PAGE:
8.  Revamp your self-talk. Are you worrying about the students? Hope for good things for our little ones in distress and then leave them at work. Remind yourself, “I didn’t cause it. I will unlikely see the full impact of my good work, but I have chosen to make myself available to help.” Are you overwhelmed? Rehearse, “One step at a time. I’ve got this!”

9.  Nurture positive thoughts and foster gratitude. What is something you are looking forward to? What is one good thing that happened in the day? Focus on that! Create a gratitude journal: What are you grateful for? In your personal life? What joy or meaningful interaction did you help create? What evidences of success can you write about, even a tiny break-through? I have students on a daily check-ins who write in a happy thoughts journal. I have my own gratitude journal that I write in along with them!

10.  Phone a friend. Invest in your social support networks and build relationships in and outside of work. Sometimes, we just need a friend.

11.  Be encouraged by being an encourager. Send an affirming email to someone at work. Write a thank you note. Avoid negative talk. Do not get sucked in but, rather, be an agent of change by saying something kind or even acknowledging your self-care by saying you are trying to be positive when others try to engage you in negativity.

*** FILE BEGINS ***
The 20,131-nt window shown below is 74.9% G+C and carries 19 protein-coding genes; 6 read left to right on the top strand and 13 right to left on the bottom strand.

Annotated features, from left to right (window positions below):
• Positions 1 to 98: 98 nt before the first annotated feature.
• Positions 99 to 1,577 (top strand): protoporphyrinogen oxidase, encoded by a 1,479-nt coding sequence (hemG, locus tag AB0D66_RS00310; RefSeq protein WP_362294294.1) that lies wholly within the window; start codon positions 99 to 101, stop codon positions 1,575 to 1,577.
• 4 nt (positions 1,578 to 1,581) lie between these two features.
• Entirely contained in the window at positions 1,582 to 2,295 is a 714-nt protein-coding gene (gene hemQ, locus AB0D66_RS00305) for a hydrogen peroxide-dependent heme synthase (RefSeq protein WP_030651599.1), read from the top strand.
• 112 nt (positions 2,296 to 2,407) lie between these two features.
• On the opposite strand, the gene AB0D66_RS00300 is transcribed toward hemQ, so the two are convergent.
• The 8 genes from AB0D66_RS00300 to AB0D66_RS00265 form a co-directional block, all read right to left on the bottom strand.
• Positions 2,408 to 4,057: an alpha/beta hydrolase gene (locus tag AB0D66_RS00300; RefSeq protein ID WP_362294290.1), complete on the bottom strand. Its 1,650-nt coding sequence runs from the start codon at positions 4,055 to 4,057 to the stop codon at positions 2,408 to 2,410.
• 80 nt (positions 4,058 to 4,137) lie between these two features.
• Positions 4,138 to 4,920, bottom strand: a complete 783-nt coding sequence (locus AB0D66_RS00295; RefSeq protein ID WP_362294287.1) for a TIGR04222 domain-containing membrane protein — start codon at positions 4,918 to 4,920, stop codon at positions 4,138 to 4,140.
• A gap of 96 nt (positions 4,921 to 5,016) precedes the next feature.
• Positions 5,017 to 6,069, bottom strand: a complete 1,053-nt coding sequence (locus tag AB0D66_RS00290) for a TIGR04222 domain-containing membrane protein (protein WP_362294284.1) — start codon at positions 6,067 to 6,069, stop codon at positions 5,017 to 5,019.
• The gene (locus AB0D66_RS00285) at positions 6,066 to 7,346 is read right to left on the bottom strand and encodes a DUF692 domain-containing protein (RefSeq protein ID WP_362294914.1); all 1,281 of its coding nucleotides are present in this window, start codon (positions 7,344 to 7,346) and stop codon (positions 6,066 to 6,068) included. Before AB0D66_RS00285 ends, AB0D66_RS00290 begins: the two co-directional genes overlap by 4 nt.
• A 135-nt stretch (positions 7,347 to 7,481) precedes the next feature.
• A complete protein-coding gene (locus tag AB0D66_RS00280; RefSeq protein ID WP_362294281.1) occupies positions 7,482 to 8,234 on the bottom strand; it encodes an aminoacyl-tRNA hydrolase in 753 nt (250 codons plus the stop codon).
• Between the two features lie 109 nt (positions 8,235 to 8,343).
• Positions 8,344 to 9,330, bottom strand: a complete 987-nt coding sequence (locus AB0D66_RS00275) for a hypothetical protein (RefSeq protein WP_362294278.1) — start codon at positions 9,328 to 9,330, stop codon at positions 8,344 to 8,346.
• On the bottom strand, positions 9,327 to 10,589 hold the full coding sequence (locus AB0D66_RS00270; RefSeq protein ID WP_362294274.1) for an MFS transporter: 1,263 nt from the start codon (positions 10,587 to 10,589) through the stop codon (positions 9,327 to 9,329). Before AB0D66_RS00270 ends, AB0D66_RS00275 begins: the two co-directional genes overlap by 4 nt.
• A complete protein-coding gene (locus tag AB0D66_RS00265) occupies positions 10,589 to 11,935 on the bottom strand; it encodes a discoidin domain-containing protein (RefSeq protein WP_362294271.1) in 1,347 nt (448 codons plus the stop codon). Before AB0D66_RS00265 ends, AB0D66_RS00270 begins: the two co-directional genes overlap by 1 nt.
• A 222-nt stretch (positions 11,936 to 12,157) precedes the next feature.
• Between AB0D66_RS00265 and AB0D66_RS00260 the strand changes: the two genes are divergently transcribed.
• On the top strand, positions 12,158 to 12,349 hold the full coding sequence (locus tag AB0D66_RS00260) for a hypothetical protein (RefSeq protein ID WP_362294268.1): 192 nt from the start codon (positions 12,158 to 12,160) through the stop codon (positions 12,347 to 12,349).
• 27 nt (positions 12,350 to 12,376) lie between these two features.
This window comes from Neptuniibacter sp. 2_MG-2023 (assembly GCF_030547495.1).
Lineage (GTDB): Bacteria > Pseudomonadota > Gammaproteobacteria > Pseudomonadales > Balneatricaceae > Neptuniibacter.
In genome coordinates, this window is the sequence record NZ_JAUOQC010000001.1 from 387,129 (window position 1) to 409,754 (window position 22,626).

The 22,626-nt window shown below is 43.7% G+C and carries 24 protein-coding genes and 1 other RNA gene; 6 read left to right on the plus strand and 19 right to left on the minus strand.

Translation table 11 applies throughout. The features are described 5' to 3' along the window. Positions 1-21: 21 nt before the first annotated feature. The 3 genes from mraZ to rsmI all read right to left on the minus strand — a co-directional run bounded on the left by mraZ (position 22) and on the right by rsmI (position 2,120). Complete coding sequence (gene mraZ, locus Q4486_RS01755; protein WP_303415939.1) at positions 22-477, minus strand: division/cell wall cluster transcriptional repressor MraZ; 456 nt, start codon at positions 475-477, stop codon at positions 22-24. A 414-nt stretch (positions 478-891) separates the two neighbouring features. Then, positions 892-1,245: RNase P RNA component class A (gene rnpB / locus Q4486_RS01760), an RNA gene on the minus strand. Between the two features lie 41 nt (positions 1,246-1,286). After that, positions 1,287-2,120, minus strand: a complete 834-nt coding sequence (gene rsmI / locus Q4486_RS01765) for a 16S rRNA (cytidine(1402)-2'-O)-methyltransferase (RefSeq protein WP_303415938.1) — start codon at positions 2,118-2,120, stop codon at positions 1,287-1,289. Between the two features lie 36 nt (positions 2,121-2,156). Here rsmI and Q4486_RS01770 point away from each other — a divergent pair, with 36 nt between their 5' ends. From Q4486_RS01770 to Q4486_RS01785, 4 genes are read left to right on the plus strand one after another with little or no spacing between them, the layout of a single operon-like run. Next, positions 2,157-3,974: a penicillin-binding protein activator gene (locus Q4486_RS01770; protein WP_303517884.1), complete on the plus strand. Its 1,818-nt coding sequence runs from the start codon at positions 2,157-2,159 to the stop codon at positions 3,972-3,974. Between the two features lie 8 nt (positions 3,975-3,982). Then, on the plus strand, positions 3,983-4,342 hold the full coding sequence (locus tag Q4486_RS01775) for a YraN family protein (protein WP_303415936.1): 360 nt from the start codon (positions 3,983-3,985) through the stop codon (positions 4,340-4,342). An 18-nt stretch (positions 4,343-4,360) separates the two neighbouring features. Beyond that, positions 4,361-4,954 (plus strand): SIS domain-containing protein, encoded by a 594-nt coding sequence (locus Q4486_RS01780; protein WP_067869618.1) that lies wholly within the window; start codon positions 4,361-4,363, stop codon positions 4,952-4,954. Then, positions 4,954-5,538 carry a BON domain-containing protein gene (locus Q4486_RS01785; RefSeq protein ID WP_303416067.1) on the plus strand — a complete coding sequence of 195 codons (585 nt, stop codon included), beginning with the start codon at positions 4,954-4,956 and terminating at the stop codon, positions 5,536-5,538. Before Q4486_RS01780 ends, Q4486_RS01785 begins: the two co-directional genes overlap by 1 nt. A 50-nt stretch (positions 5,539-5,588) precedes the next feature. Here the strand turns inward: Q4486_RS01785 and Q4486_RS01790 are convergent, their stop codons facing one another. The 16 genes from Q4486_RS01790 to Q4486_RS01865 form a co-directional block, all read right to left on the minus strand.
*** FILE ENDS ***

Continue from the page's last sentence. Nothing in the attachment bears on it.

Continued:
12.  Exercise your creativity. Add value by exercising a personal strength. Do you have a hobby or something you like to do? Photography? Crafting? Exercising creativity at work and outside of work can help you renew.

13.  Develop a growth mindset. Learn, stretch, and grow. You will make mistakes and that is okay, remember, that is what helps us learn.  Continue to grow your program. Add, delete, edit. Keep developing your craft and seeking new and better resources and ways to do this work. Reading new research, finding new books, and being active on counseling social media sites, keeps me excited about all the new and important ways our collective field is growing!

14.  Power down. Manage your availability and information access to improve your happiness and effectiveness. Schedule time to return calls and answer emails but try to avoid cramming them in at lunch or between students. Constant connectivity to our email, phones, and social media can mean we literally don’t get a break. That’s not good for anybody!

15.  Get Organized. Find an organization system and stick to it. Personally, the more stressed I feel, the less organized I tend to become. Anyone else feel oppressed by too many post-it notes? Currently, I have a journal in which to write all my student and meeting notes, to-do lists, and track phone calls. Everything goes in the journal or on the Google calendar.

16.  Utilize data to prioritize your efforts. Data can help generate support for your program, identify the activities that make the biggest impact, and helps you to know where your energy is paying off.  This step is a work in progress for me.